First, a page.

High Tides & Moon Phases

••• tide clock image by Leslie Batchelder from Fotolia.com

The gravitational forces of the moon, Earth and sun affect the ocean tides. Each day, four different tides occur—two high tides and two low tides. During a full or new moon, when the Earth, moon and sun align, spring tides form, creating higher and lower than normal tides. During the first- and third-quarter moon phases, when the moon and sun are at right angles to the Earth, neap tides occur, creating low and high tides with minimal difference in heights.

Lunar Tides

According to The Astronomer Cafe, the moon’s gravity does not directly cause the tides. As the moon pulls upward, the Earth is pulling downward—with the moon having a slight advantage. The sun also provides a gravitational pull, although much less than the moon. This gravitational pull, known as “tractive” force, causes the tides.

Rotation

The moon revolves around the Earth, never in the same place at the same time. Thus, the high and low tides change by 50 minutes each day. The Earth rotates on an axis, and the moon makes one complete rotation in our sky every 25 hours (not to be confused with the 27-day orbit around the Earth), causing two tidal peaks and two tidal troughs every day, with a 12-hour separation between the two tides.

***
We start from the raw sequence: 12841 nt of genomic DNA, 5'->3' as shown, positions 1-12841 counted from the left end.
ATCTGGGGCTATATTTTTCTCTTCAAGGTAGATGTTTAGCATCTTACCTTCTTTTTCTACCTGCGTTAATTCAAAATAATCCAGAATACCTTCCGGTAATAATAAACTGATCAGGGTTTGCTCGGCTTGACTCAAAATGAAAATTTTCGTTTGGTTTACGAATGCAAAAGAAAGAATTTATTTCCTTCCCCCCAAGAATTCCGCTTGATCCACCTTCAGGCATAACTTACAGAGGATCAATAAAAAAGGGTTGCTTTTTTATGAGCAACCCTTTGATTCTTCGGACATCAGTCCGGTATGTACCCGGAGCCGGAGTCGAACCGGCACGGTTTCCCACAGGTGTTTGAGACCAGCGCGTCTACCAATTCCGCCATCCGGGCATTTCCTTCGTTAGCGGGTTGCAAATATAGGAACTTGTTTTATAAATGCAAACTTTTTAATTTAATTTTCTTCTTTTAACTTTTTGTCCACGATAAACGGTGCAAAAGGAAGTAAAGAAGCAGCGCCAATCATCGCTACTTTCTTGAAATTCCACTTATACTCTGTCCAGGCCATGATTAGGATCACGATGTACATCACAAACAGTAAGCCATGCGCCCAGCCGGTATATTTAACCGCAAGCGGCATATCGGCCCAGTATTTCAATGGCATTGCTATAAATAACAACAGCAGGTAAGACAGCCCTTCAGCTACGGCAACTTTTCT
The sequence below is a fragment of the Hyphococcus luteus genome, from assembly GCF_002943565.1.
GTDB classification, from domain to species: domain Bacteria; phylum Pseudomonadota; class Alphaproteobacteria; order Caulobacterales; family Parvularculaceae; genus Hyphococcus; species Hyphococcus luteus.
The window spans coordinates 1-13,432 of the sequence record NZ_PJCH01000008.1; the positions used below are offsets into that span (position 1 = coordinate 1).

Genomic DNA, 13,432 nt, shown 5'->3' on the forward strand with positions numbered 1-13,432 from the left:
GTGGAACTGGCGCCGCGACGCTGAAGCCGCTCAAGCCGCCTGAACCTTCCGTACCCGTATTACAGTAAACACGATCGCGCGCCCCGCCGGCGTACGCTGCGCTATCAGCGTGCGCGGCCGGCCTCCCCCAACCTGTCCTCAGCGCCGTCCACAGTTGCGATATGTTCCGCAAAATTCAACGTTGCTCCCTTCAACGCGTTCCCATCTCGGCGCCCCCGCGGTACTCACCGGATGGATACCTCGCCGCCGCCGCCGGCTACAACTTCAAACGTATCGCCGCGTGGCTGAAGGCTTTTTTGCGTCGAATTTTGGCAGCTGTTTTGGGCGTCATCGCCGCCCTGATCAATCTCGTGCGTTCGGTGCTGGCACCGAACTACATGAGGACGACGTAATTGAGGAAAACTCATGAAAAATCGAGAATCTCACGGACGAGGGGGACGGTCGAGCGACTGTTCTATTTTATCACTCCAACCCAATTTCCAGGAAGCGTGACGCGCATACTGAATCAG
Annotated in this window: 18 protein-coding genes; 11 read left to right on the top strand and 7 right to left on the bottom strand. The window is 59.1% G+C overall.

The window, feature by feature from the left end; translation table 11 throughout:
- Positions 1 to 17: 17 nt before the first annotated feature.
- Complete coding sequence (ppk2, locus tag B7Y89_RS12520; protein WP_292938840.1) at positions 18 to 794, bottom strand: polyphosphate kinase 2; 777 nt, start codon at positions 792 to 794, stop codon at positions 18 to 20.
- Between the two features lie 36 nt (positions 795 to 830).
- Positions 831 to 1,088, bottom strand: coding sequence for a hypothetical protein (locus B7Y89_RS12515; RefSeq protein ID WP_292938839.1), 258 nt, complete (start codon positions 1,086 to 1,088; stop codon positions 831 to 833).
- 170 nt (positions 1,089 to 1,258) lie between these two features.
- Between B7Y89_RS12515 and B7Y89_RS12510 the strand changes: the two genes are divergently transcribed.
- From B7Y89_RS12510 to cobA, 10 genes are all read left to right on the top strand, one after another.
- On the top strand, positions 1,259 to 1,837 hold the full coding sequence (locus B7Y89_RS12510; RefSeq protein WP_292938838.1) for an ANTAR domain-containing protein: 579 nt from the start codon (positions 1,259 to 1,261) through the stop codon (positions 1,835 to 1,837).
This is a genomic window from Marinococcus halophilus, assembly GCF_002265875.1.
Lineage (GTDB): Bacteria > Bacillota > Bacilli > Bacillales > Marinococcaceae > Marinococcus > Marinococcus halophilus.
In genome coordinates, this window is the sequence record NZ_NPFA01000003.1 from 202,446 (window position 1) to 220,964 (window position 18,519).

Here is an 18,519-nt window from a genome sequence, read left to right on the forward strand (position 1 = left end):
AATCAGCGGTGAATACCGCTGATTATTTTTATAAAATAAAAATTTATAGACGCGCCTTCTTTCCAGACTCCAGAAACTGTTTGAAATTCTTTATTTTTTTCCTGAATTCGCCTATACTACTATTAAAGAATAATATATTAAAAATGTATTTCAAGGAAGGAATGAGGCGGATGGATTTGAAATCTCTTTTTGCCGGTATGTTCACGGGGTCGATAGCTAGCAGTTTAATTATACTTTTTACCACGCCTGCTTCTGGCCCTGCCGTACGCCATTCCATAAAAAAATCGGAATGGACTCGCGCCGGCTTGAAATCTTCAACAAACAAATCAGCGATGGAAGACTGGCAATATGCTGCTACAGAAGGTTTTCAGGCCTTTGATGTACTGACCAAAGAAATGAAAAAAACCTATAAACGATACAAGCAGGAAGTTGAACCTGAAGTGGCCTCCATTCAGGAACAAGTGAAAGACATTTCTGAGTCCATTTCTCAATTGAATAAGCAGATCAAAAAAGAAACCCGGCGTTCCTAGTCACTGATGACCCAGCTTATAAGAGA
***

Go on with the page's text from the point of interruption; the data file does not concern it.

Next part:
Spring Tides

The combined gravitational pull of the moon (at new or full moon phase) and the sun creates higher high tides and lower low tides, known as spring high tides. Spring tides do not have anything to do with the season spring. According to the Astronomer Cafe, spring tides are approximately the same height whether at a new or full moon since the tidal bulges occur on opposite sides of the Earth—the side toward the moon (or sun) and the side away from the moon (or sun). The distance of the tides is not equitable because of the varying gravitation pulls between the sun and earth, and the moon and earth.

Proxigean Tides

Proxigean spring tides occur approximately once every 1.5 years. These rare high tides occur when the moon is between the Earth and sun (new moon) and at its closest to the Earth (called proxigee).

Neap Tides

During the first quarter or last quarter phase of the moon, when the sun and moon are perpendicular (at right angles) to each other in relation to the Earth, the tidal gravitational pulls interfere with each other, producing weaker tides, known as neap tides. Neap tides exhibit little difference between high and low tides.

References

About the Author

Suzanne Fyhrie Parrott is lead graphic designer and owner of OneWay Advertising & Design and founder, owner of Unruly Guides DIY ePublishing. Parrott provides professional advertising, graphic design and book formatting services including book-cover design, website design, Internet marketing strategies, as well as tips, how-to tutorials and videos on ebook formatting, marketing and promotion.

Photo Credits

  • tide clock image by Leslie Batchelder from Fotolia.com

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